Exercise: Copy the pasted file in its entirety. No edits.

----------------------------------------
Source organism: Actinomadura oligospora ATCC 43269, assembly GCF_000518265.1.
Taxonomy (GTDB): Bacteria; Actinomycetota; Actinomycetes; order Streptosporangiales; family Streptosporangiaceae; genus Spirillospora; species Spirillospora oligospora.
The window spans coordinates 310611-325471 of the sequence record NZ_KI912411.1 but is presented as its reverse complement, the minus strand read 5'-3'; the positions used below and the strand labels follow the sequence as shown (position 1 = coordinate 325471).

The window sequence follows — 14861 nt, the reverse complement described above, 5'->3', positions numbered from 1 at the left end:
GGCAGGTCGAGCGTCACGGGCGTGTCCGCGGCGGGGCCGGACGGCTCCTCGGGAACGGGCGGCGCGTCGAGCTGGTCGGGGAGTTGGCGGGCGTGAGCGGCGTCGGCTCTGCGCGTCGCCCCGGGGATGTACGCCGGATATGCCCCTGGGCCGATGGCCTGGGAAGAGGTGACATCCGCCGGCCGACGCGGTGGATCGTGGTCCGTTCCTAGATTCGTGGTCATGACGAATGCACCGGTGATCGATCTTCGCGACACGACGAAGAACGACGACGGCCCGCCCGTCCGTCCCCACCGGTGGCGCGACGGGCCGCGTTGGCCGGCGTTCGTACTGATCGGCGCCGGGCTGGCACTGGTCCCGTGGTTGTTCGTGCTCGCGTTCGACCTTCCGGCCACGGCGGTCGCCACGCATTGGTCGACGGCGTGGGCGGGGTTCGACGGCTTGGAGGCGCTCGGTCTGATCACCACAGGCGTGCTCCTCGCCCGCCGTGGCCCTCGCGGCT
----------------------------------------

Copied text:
Source organism: Actinomadura oligospora ATCC 43269, assembly GCF_000518265.1.
Taxonomy (GTDB): Bacteria; Actinomycetota; Actinomycetes; order Streptosporangiales; family Streptosporangiaceae; genus Spirillospora; species Spirillospora oligospora.
The window spans coordinates 310611-325471 of the sequence record NZ_KI912411.1 but is presented as its reverse complement, the minus strand read 5'-3'; the positions used below and the strand labels follow the sequence as shown (position 1 = coordinate 325471).

The window sequence follows — 14861 nt, the reverse complement described above, 5'->3', positions numbered from 1 at the left end:
GGCAGGTCGAGCGTCACGGGCGTGTCCGCGGCGGGGCCGGACGGCTCCTCGGGAACGGGCGGCGCGTCGAGCTGGTCGGGGAGTTGGCGGGCGTGAGCGGCGTCGGCTCTGCGCGTCGCCCCGGGGATGTACGCCGGATATGCCCCTGGGCCGATGGCCTGGGAAGAGGTGACATCCGCCGGCCGACGCGGTGGATCGTGGTCCGTTCCTAGATTCGTGGTCATGACGAATGCACCGGTGATCGATCTTCGCGACACGACGAAGAACGACGACGGCCCGCCCGTCCGTCCCCACCGGTGGCGCGACGGGCCGCGTTGGCCGGCGTTCGTACTGATCGGCGCCGGGCTGGCACTGGTCCCGTGGTTGTTCGTGCTCGCGTTCGACCTTCCGGCCACGGCGGTCGCCACGCATTGGTCGACGGCGTGGGCGGGGTTCGACGGCTTGGAGGCGCTCGGTCTGATCACCACAGGCGTGCTCCTCGCCCGCCGTGGCCCTCGCGGCT